(Follow this link to see the April 2021 Priory Newsletter where this was published.)
Meditation and Compassion Are One.
One of my favorite short pieces of Zen Buddhist Teaching is Bodhidharma’s Outline of Practice. In his opening comment to his translation of this work, D.T. Suzuki says “As long as Zen appeals to one’s direct experience, abstraction is too inane for the mind of a master.” In the study of the Zen literature, there is an ongoing process of coming to see how what is talked about applies directly to our life of practice and is not just something exotic and mysterious. Of course, there is a pitfall here: the hazard of taking a thing which points to a profound truth that we do not yet fully understand, and trivializing it.
With the effort to both keep from getting mired in abstraction and keep from trivializing (bringing the teaching down to my level), I thought it would be helpful to dig into this work.
I am going to use Red Pine’s North Point Press translation from “The Zen Teaching of Bodhidharma” (copyright 1987, Red Pine ) for most of this.
Bodhidharma starts with:
“Many roads lead to the Path, but basically there are only two: reason and Continue reading →
(Follow this link to see the March 2021 Priory Newsletter where this was published.)
The rarely seen (at the temple) winter blooming camellia. It made a brief showing just before the recent snow and ice. It looks like there are still more blossoms on the way, despite the cold!
Recently I found myself laughing at the thought that, again, it was just not going to be how I wanted it. I can’t even remember what “it” was that I thought I wanted; maybe it was just for things to go “my way” for a bit, but it was clear that things were not going to break my way.
Rev. Master Jiyu-Kennett taught that that line, “The physical world is not answerable to my personal will,” was a law of the universe: wherever we go in the whole of existence, we will not be able to control circumstances. When we hold onto wanting to have “what we want, when we want it, the way we want it,” there is inevitably going to be suffering.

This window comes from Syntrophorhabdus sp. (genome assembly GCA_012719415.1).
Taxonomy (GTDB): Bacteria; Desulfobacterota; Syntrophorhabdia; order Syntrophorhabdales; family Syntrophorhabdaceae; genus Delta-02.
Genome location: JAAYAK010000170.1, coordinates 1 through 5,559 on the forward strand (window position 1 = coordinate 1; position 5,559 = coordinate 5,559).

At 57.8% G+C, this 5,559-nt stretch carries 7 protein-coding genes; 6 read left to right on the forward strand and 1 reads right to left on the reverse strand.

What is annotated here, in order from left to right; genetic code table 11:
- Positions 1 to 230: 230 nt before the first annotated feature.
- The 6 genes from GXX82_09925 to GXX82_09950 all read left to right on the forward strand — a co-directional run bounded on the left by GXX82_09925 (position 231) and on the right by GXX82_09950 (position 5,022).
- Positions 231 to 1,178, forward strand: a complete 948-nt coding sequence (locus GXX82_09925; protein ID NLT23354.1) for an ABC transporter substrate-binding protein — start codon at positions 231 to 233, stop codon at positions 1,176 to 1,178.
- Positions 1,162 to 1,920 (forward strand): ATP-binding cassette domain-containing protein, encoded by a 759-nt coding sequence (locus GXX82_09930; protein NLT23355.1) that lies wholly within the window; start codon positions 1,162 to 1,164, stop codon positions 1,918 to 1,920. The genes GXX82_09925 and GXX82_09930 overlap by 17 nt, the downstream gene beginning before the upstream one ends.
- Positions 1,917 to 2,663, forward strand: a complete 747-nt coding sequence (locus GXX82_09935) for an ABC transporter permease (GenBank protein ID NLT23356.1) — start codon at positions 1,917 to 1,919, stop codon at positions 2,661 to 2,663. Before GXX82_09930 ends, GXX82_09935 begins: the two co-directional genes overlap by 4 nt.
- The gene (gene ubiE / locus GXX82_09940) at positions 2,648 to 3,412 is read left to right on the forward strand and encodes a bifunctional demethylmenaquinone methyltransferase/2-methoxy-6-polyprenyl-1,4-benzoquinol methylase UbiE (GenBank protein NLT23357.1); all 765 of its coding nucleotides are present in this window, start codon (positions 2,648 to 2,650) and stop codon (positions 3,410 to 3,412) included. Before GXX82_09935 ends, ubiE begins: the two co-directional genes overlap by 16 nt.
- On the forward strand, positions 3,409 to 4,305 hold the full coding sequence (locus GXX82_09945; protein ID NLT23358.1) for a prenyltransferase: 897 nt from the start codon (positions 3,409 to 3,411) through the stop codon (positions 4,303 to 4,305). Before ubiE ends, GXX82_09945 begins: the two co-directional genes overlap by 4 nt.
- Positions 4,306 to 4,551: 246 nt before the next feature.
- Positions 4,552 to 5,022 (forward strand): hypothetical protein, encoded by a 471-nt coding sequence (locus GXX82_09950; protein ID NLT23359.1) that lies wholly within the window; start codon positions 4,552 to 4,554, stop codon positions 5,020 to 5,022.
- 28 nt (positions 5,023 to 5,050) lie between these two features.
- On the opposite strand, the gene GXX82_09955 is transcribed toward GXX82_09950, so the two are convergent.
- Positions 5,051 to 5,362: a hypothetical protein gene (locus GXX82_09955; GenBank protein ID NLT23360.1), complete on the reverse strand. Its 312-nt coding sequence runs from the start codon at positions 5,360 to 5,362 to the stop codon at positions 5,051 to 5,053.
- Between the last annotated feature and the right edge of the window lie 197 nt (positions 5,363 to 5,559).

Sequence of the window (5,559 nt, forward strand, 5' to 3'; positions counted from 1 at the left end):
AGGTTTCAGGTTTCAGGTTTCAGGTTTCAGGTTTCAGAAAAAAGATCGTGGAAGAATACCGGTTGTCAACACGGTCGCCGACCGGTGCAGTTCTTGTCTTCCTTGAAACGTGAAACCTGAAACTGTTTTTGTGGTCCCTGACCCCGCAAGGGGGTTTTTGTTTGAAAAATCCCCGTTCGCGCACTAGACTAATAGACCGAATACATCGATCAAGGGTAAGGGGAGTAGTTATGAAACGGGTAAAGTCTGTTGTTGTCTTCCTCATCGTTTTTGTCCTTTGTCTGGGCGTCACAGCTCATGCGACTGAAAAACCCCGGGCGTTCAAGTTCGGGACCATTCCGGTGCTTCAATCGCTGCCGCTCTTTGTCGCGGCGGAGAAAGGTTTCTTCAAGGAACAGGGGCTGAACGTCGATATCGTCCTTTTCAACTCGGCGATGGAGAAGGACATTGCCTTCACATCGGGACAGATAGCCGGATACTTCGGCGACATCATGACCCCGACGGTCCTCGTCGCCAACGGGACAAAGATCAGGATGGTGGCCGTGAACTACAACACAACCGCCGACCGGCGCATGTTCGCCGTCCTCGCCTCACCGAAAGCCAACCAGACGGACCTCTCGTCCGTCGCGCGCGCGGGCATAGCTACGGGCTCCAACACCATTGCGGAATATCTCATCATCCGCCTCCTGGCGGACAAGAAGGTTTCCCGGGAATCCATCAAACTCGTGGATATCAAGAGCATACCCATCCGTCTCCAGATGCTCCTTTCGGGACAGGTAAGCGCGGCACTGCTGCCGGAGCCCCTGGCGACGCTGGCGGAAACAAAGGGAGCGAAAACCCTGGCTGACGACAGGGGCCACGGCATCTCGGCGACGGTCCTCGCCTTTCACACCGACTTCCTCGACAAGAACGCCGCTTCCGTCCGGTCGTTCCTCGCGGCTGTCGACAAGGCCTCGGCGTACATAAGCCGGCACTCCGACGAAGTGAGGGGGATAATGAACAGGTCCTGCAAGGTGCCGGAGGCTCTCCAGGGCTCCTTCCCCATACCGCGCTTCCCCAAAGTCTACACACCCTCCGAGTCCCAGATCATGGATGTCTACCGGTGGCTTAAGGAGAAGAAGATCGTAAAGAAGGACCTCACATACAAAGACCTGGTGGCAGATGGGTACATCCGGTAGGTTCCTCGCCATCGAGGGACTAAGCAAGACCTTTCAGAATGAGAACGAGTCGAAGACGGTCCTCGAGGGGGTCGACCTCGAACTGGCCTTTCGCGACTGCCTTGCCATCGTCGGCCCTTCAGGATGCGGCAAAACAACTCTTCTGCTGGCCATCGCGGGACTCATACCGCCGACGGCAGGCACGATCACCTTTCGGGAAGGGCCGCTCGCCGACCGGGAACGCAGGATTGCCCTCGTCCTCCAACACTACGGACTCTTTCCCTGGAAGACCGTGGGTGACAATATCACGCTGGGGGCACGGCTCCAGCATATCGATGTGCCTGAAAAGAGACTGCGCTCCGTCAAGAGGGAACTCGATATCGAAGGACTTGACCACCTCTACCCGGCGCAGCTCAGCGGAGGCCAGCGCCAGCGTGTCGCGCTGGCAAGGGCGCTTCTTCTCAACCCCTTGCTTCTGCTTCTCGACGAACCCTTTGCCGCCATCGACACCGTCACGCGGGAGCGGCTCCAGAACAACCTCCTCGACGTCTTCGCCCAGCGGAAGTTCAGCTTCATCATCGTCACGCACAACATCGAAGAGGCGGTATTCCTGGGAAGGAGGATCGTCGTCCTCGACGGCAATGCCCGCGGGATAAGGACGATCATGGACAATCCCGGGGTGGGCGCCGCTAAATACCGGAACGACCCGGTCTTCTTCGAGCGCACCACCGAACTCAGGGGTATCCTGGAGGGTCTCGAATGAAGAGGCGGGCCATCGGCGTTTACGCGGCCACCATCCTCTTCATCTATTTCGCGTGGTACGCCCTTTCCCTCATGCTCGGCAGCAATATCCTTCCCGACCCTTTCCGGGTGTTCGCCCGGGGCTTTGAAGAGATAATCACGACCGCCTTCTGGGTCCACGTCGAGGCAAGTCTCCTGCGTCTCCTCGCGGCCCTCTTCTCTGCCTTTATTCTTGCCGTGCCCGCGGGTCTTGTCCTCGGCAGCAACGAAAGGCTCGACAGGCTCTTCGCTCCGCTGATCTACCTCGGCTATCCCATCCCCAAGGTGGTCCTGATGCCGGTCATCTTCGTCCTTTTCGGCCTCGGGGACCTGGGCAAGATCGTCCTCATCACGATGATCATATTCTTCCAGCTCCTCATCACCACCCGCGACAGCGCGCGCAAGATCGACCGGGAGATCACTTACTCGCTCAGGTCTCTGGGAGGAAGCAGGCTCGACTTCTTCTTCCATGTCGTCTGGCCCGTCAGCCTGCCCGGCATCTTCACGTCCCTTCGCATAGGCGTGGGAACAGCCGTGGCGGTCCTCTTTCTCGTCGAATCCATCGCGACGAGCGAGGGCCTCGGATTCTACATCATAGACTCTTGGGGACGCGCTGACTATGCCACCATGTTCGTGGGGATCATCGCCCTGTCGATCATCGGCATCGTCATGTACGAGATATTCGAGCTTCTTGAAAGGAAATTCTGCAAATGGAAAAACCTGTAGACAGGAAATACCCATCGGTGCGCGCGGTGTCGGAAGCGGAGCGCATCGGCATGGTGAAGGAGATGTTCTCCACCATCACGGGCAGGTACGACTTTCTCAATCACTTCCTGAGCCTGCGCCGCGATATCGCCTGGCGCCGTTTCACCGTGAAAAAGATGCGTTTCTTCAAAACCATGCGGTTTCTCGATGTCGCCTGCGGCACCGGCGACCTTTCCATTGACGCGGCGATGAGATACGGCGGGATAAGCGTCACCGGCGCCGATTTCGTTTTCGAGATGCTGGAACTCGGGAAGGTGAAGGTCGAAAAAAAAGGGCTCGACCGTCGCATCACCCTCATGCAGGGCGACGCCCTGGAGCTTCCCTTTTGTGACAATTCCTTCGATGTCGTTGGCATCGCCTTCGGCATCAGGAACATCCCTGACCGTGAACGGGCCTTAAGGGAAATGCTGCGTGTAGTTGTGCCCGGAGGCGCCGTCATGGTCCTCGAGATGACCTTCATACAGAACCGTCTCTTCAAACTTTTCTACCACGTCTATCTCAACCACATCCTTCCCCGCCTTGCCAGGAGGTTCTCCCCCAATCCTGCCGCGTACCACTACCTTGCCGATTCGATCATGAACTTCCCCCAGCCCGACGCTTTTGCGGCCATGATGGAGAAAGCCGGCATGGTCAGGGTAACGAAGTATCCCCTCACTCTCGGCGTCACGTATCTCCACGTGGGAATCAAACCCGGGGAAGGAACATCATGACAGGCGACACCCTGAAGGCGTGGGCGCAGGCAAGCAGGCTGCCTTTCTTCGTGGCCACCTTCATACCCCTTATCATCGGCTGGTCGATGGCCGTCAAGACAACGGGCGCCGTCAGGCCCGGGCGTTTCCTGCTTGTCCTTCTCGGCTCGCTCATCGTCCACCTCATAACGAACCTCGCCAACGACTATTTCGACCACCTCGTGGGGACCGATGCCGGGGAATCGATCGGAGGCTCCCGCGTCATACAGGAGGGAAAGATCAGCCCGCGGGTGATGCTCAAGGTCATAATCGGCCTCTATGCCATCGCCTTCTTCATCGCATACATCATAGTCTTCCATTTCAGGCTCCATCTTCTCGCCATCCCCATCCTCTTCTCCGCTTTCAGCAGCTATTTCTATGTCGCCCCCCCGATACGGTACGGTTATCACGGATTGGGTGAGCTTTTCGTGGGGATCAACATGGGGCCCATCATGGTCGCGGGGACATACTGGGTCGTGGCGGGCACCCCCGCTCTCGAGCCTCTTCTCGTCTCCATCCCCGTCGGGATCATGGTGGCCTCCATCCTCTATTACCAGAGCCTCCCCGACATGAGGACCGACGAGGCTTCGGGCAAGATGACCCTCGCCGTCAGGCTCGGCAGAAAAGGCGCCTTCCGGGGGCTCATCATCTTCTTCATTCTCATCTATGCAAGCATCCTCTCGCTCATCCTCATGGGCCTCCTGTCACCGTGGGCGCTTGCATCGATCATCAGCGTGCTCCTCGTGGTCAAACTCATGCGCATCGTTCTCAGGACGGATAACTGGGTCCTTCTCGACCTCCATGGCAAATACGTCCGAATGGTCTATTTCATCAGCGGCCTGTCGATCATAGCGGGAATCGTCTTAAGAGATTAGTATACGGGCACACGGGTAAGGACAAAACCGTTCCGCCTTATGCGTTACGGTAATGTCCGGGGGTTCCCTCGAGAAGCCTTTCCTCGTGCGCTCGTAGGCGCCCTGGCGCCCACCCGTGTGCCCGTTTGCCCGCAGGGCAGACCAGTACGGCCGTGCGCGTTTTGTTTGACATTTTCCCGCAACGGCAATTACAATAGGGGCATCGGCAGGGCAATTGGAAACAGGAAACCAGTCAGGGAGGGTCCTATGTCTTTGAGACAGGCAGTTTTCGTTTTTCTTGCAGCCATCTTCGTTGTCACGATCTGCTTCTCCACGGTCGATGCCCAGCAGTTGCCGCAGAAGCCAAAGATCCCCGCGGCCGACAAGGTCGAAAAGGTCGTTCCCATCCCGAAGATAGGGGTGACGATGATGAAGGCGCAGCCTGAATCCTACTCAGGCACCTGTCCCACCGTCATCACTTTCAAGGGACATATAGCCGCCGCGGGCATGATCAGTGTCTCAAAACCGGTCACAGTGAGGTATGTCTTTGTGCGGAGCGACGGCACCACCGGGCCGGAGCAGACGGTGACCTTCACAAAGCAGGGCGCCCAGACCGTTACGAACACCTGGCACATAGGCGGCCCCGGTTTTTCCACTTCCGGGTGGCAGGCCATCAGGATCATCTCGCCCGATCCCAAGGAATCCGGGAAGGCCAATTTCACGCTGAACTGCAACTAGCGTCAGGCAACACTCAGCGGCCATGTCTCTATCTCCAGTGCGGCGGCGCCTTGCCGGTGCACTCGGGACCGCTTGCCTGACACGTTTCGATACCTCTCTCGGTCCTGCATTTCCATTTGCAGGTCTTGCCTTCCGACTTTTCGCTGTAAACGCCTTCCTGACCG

It is true that sometimes we get what we want and sometimes that might even be a good thing. But it is also true that we just can’t expect to control things Continue reading →
(Follow this link to see the February 2021 Priory Newsletter where this was published.)
Avalokiteshvara: Observing ease and listening to the sounds of the world. In this posture, the Bodhisattva calmly accepts the suffering of the world and is ready to respond as needed.
It is said the Bodhisattva Avalokiteshvara was first a fully enlightened Buddha (called the Tathagata of the Brightness of the Right Dharma); when she saw that it would be a help to beings, she took the form of a Celestial Bodhisattva. While this has many implications, the one I am thinking of lately is that Avalokiteshvara, in her own right, knows the complete wisdom of the Buddha. That She knows the wisdom of the Buddha, means that She sees to the heart of why suffering arises and can act accordingly to help to alleviate it. The real cause of a suffering can be different than the apparent or surface cause.
For instance, if there is a small child who conceives a desire to have a piece of candy and throws a tantrum when the candy is not forthcoming, the wise parent will make sure the child has plenty of food, but will say no to the candy. (And, I am not saying here, that candy or treats should never be given; just it is helpful to learn that we can forego satisfying our desires and we can learn to be fine with that.)
The parent says no to the candy recognizing that the real cause of the suffering – the craving that causes the tantrum – is the mistaken view, on the child’s part, that they will only be happy when they get what they want. We say no, realizing that if the desire and the mistaken view are indulged, it will set up a pattern of suffering that is difficult for the child to unlearn as it grows into adulthood. An unwise or worldly compassion will just give the child the candy to satisfy the desire.